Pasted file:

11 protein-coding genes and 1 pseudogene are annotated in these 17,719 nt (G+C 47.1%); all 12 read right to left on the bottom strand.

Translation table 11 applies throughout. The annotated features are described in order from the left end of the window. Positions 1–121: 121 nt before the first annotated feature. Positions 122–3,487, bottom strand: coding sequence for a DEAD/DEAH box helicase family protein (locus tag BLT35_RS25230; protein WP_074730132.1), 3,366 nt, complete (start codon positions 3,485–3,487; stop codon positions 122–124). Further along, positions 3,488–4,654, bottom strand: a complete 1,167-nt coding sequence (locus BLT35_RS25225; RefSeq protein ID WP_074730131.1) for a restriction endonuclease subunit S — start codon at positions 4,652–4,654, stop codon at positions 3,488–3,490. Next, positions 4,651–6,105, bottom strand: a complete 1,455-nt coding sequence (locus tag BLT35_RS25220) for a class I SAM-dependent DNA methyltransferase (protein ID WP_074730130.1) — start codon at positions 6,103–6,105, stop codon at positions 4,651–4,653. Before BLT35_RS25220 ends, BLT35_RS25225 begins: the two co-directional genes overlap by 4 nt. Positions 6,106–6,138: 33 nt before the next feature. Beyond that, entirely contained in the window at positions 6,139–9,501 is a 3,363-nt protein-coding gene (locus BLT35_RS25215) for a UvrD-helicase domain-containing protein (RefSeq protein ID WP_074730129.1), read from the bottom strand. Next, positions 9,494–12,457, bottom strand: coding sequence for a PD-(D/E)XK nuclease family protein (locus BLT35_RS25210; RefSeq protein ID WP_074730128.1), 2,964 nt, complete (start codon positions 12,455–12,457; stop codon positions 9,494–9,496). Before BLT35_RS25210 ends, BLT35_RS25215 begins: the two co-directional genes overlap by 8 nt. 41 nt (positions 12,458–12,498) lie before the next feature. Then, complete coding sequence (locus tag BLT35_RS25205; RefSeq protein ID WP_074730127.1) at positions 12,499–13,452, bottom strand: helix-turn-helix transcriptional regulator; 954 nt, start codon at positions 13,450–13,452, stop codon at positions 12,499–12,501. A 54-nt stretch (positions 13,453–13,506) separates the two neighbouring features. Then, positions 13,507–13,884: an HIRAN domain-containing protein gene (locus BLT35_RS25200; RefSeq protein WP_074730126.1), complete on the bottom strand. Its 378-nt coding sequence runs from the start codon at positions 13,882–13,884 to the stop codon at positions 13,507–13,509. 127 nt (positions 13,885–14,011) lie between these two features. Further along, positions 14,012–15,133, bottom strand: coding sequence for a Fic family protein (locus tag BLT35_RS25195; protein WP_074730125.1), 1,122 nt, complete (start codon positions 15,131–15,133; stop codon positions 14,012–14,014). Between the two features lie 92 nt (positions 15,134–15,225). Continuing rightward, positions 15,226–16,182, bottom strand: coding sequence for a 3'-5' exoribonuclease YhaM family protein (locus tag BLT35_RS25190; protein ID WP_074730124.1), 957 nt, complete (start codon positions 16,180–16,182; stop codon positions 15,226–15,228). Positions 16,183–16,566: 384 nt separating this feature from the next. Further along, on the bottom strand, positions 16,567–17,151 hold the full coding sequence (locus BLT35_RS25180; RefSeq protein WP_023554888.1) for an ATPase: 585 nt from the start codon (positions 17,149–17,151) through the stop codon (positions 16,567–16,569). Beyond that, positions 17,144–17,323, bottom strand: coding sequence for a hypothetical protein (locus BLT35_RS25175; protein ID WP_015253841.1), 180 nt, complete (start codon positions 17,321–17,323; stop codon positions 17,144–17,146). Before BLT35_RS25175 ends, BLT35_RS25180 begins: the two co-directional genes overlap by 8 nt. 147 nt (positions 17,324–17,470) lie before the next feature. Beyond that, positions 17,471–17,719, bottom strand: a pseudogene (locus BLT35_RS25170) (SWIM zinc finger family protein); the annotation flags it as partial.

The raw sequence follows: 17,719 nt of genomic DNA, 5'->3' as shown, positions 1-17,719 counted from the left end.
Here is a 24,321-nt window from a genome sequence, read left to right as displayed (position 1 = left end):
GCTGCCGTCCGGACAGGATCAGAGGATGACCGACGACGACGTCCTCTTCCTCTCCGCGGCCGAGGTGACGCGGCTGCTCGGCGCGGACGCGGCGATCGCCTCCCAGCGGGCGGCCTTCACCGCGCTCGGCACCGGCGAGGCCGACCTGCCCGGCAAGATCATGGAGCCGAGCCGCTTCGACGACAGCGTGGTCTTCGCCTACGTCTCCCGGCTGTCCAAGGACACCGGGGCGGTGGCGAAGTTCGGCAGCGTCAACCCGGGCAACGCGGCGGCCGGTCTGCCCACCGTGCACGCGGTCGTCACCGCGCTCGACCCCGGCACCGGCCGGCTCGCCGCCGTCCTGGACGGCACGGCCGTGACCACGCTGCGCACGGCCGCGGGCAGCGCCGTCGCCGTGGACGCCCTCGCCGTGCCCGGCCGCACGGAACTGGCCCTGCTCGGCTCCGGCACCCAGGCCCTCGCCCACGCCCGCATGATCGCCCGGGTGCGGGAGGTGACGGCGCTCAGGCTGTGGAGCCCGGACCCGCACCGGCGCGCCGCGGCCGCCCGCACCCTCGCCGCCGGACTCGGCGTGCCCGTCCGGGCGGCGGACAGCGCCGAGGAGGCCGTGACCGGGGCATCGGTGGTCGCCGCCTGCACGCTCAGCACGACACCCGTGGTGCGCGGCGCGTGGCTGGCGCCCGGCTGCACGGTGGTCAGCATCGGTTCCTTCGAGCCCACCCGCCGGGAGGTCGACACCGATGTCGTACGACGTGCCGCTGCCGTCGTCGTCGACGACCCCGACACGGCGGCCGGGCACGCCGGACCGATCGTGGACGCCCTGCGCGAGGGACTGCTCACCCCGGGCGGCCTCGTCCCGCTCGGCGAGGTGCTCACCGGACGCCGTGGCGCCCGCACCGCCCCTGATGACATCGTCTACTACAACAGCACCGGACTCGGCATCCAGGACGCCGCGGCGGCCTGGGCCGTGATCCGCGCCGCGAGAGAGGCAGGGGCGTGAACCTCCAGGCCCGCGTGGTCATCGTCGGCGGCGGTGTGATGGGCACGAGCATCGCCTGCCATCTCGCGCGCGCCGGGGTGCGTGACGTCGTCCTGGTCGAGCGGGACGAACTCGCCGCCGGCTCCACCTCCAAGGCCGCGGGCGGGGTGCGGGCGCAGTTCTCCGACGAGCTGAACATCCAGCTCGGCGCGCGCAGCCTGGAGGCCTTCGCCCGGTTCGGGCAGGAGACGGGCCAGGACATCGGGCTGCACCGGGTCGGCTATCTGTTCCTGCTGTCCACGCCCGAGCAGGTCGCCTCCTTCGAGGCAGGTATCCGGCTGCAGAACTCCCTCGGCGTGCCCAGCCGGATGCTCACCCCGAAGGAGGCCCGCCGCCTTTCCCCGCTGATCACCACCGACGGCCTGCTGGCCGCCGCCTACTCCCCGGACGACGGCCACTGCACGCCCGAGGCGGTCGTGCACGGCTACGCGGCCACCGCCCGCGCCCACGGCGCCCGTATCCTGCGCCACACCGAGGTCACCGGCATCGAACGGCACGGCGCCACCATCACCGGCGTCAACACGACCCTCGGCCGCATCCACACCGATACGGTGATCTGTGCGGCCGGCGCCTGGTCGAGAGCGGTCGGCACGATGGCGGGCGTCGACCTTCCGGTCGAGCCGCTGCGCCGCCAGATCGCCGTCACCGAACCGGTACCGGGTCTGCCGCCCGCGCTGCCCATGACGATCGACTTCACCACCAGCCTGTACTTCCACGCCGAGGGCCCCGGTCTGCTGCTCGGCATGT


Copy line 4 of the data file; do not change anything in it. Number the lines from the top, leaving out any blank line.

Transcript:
Here is a 24,321-nt window from a genome sequence, read left to right as displayed (position 1 = left end):